In the era of social networks, the line between personal and confidential data is gradually erased. Many people tell the whole World what and where they are doing at the moment with an accuracy of up to five meters, and this is not a concern to anyone.
But what if this and more confidential data is available to anyone without your knowledge?
How? The answer is simple as the very idea and convenience of the service called Internet banking. It is very convenient to control your account and know where money is spent from your credit card by reading the RSS feed in your favorite reader through a secure connection. Convenient and safe, but not always ...
This morning, having read all my Google Reader channels and having a little more free time, I decided to read “Recommended News”. Attention attracted the following entry in the tape:
Apparently Google decided that I would be interested in the channel to which my fellow countryman from Dnepropetrovsk subscribed. Everything would be fine if it were not a channel for invoicing a client of one of the popular Ukrainian banks.
Having opened the channel, I learned a lot about the client, for example:
FULL NAME. and residential address, because customer paid intercom services:
What domains he bought:
What computer, presumably, uses:
And also where and for how much I bought food, various goods, dined in restaurants, filled up cars and in what cities was the address of the terminals.
From the first entry dated 03/03/2010
, the reader conscientiously collected 115 accounts and showed them in the public domain.
I am a decent person, so I immediately contacted the Internet banking support service indicating the problem of accessing confidential data. About an hour, I spent on reporting problems due to problems with technical support chat. The operator persistently asked my contact details every time, but knowing about the long hands of this bank and fearing people in black who would come to me with the “forgetter”, he politely declined to answer, citing the lack of my connection with the client and Internet banking in general.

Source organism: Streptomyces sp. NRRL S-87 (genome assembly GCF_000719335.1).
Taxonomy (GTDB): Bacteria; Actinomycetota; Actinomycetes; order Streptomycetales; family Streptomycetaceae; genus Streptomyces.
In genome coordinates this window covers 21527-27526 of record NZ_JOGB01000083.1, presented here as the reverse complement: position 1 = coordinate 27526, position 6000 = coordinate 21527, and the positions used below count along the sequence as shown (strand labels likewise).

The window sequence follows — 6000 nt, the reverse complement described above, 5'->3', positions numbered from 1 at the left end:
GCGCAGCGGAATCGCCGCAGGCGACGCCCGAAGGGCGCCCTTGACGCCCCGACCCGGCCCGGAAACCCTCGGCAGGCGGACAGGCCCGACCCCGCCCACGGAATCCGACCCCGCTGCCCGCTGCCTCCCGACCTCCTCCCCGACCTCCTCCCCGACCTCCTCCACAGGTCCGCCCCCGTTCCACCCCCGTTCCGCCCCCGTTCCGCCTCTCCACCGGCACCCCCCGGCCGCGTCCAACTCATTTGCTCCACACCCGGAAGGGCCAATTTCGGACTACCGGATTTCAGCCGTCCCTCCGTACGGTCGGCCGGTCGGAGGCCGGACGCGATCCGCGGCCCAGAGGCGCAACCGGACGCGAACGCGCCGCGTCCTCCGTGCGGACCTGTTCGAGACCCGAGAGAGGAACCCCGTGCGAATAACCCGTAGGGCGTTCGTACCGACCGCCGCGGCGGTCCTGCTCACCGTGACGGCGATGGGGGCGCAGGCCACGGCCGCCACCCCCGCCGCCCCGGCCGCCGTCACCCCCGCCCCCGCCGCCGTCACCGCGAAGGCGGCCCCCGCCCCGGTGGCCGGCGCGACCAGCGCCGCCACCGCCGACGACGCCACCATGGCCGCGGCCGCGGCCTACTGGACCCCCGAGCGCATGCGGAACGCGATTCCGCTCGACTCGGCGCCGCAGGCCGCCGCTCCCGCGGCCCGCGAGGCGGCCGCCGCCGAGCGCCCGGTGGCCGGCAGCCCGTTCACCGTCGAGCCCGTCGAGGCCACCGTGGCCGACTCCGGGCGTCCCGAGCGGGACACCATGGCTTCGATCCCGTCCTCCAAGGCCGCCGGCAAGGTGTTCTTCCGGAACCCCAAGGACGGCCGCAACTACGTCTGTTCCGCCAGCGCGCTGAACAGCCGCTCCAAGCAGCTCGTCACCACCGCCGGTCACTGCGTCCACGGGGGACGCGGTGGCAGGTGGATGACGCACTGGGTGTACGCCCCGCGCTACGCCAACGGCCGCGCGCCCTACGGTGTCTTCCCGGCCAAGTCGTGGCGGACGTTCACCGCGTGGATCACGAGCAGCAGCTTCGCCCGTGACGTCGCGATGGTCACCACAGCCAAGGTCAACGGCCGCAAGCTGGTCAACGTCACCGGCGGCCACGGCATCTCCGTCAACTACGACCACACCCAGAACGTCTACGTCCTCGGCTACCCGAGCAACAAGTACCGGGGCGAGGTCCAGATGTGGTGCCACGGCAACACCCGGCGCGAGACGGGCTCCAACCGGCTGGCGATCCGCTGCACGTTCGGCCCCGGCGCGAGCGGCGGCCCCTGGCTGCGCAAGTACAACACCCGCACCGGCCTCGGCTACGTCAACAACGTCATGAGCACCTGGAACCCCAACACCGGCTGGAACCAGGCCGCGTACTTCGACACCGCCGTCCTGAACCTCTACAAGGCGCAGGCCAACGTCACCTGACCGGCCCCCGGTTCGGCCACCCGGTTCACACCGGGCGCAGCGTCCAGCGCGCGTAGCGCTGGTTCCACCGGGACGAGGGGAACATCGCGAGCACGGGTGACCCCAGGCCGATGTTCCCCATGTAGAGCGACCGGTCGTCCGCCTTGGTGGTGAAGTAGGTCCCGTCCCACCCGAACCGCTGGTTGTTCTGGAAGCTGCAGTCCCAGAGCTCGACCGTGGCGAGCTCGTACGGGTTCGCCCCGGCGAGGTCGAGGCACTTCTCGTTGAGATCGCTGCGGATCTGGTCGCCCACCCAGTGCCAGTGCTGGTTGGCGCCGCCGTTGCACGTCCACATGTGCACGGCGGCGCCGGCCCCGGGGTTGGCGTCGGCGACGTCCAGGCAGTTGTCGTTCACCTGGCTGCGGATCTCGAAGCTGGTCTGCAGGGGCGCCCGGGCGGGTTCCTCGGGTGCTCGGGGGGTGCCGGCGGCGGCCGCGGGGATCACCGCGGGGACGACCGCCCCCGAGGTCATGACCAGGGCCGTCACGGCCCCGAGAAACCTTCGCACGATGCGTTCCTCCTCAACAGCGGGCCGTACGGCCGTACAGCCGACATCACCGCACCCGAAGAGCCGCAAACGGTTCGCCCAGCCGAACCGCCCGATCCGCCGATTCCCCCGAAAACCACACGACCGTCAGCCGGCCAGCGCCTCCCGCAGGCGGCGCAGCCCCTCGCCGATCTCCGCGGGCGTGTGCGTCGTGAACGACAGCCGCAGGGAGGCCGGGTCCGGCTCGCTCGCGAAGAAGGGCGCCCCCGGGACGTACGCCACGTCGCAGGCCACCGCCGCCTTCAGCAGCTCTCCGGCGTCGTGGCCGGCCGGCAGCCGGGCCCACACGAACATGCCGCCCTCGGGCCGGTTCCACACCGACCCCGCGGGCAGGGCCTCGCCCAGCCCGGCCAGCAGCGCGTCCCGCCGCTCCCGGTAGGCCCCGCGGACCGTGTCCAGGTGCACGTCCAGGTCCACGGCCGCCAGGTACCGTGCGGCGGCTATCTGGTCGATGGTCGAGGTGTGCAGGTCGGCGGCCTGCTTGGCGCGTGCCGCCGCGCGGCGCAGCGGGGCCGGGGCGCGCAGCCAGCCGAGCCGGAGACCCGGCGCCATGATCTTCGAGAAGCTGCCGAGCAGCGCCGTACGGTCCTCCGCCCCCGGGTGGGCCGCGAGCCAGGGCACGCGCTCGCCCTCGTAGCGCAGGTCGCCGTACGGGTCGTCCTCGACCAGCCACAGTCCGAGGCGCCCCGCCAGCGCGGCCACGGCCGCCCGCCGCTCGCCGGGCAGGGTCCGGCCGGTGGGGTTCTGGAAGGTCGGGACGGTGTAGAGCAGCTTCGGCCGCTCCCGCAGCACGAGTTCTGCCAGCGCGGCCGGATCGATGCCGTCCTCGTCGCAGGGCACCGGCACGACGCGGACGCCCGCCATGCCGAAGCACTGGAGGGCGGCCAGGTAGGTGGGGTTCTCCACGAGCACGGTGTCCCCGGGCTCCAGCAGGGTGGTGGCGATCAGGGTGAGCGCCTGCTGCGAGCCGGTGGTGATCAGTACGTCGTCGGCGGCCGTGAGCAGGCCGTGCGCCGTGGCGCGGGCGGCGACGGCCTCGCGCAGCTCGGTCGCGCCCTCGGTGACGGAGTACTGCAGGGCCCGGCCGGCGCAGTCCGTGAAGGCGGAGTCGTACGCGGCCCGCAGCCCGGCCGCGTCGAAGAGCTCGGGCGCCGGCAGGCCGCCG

In the end, I got the answer that the problem was not theirs, but the client who added the RSS feed to the reader, thereby personally giving access to his accounts:
I brought only the end of the conversation, because Above said that there were problems with the chat - I was constantly knocked out of there.
The answer did not quite satisfy me. But what about bank secrecy, the protection of confidential information? Is it really so easy for a person to personally give public access to his accounts and in general to his life? Therefore, I decided to go directly to the client. It was not difficult to find him, since all the information about him was known to me. Calling him to work, I described the situation to him. From the conversation I realized that he simply added RSS from the bank account to the Google Reader account, without assuming that everything would turn out that way.
Thanking each other, we said goodbye to this.
The sense of accomplishment overwhelmed me, but today's events made me think seriously about the role of Google in our life, about credit cards and bank secrecy.
All three sides of this story are to some extent guilty, Google because by default it opens access to personal tapes, the bank - because it allows Google spiders to read the tape, and of course an inattentive client.
Be careful always and everywhere!